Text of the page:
Monthly Archives: July 2004

does anything happen at a convention?

As I recall, there’s a passage in Don DeLillo’s novel White Noise about the “most photographed barn in America.” People go there because others do. You cannot see the actual barn, because it is surrounded by hordes of photographers, their cameras whirring and clicking. Their backs are the spectacle.

In one sense, modern (or should I say “post-modern”?) presidential nominating conventions are like that. Tens of thousands of people go because–tens of thousands of people go. Networks cover them because–so many important people are there. As Jay Rosen notes in Press Think: “nothing happens, as any reporter will tell you. But what does that mean: nothing happens? Nothing substantive. No new information revealed. Nothing said that hasn’t been tested for acceptability to voters targeted long ago. No conflicts allowed, no intra-party debate. No surprises. No news. Just rah-rah and spectacle.”

For Jay, this observation is itself a clich?, endlessly repeated by reporters eager to call the whole convention business (and campaigning generally) a sham. Jay quotes William Powers of the National Journal: “That’s what modern presidential campaigns are, after all — elaborately staged big-budget productions in which every line that’s uttered, every piece of scenery, is carefully calculated to win over the public.” Jay finds it “fascinating … that journalists will still offer this observation today, at least twenty years after its SELL BY date, as if it they were tuned to something the rest of us did not grasp.”

Once you think about it, a modern convention is fascinating, and something does happen there. But its interest isn’t accessible if you look at politics in conventional terms, as a contest between two teams with contrasting personalities and proposals. From that point of view, it’s unclear why reporters should cover the conventions at all. If either side gets a post-convention “bounce,” it’s arguably the result of press coverage, not of the convention itself. A responsible media outlet might choose to stay away from both parties’ gatherings and use the same space to write about the substance of Social Security or Iraq.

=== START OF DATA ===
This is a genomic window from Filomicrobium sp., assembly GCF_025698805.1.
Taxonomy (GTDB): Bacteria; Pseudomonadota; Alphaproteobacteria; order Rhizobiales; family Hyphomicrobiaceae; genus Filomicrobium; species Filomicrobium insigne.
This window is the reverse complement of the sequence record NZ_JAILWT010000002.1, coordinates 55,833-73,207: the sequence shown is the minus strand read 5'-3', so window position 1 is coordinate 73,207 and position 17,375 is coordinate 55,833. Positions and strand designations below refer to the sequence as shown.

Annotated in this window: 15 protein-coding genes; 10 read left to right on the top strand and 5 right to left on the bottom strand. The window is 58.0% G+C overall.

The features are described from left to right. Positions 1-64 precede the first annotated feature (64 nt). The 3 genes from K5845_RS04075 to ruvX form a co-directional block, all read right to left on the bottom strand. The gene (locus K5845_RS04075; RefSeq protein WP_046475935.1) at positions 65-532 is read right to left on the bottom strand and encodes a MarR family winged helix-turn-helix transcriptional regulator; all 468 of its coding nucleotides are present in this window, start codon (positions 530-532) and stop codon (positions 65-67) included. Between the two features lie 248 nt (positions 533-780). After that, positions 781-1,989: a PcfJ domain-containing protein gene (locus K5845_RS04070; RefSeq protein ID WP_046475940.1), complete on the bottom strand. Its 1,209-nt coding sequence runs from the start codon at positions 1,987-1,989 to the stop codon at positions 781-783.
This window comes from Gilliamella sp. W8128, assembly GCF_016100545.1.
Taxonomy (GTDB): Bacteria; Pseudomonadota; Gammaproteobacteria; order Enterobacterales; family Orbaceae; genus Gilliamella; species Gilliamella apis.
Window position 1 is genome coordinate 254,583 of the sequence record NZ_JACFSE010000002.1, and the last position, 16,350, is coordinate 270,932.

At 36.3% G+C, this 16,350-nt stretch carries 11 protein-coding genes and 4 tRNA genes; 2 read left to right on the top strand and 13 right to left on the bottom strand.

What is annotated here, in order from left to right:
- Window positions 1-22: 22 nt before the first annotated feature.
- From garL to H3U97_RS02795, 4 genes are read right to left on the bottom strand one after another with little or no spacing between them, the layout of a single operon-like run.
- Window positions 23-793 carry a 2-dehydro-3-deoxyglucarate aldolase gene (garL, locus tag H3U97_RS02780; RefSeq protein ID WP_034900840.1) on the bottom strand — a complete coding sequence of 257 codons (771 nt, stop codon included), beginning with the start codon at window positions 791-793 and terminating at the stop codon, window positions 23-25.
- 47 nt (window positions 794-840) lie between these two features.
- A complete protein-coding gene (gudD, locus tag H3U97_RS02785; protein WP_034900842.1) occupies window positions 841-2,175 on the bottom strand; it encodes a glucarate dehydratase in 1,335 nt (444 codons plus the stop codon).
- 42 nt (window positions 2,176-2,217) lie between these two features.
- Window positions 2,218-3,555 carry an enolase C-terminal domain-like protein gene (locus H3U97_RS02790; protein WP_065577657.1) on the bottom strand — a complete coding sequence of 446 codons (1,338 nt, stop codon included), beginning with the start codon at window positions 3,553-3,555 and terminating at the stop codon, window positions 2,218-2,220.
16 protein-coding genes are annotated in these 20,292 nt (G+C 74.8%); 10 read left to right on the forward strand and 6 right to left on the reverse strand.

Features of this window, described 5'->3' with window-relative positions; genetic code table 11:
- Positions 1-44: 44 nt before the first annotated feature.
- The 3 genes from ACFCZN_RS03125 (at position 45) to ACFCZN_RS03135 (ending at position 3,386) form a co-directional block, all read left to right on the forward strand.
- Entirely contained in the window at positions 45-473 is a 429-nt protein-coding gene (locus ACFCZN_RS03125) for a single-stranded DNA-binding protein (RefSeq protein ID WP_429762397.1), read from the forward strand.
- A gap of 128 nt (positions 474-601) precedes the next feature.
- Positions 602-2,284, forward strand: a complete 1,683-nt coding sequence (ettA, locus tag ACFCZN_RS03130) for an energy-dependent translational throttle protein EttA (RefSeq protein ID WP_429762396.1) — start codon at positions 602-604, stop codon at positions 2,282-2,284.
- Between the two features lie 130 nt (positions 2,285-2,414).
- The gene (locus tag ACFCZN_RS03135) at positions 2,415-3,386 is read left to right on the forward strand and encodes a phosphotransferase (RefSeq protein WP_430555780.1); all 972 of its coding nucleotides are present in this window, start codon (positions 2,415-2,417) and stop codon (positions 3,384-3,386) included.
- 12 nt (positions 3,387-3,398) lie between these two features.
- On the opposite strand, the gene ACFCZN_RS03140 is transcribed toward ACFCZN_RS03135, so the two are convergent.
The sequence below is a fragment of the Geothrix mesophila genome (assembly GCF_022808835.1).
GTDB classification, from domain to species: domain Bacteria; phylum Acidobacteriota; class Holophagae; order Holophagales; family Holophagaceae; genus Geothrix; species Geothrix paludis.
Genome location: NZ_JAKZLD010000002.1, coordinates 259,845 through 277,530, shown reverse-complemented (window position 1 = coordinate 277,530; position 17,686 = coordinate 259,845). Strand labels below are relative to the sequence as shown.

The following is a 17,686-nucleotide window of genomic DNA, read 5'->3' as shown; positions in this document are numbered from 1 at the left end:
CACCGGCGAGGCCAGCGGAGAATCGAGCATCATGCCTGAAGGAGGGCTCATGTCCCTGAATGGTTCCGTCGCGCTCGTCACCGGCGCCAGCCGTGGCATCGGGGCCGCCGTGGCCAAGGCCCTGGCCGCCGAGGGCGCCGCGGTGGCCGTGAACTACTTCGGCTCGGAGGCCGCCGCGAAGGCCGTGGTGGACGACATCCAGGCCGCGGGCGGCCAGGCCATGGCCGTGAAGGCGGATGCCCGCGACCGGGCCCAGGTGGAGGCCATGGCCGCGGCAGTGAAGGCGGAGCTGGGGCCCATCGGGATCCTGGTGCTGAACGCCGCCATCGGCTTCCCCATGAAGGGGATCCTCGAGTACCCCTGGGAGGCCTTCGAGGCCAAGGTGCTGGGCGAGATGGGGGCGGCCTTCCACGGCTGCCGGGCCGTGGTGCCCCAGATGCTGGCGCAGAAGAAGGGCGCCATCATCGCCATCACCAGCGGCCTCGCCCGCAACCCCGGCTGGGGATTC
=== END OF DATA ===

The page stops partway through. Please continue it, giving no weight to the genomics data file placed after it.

But what if we see politics as ritual, spectacle, tradition, or even “convention” (in the broader sense)? Then we can ask: What do these ceremonies mean? Why do they linger past their original purpose? How does their symbolism change? Jay–more than half-seriously, I think–suggests that newspapers send their religion-beat reporters to the conventions this summer.

why civility really matters

Diana Mutz and Byron Reeves have conducted fascinating experiments that demonstrate the serious effects of rudeness in our televised politics. (See “Videomalaise Revisited: Effects of Television Incivility on Political Trust,” Journalism and Mass Communication Educator” Spring 2004, 59/1; not yet online.)

Some people (notably Hibbing and Theiss-Morse) have argued that Americans dislike disagreement and see it as unnecessary. Therefore, if our political system involves great debates about matters of substance and principle, many Americans will tune it out, just as they forbid discussions of politics and religion in their own homes. If this is true, it’s bad news indeed.

Others have argued that a generally negative tone in news coverage and political advertising has turned people off–not only made them less trusting, but also dissuaded them from voting. This would be bad news, too, since we need hard-hitting investigative journalism and tough criticism of incumbents.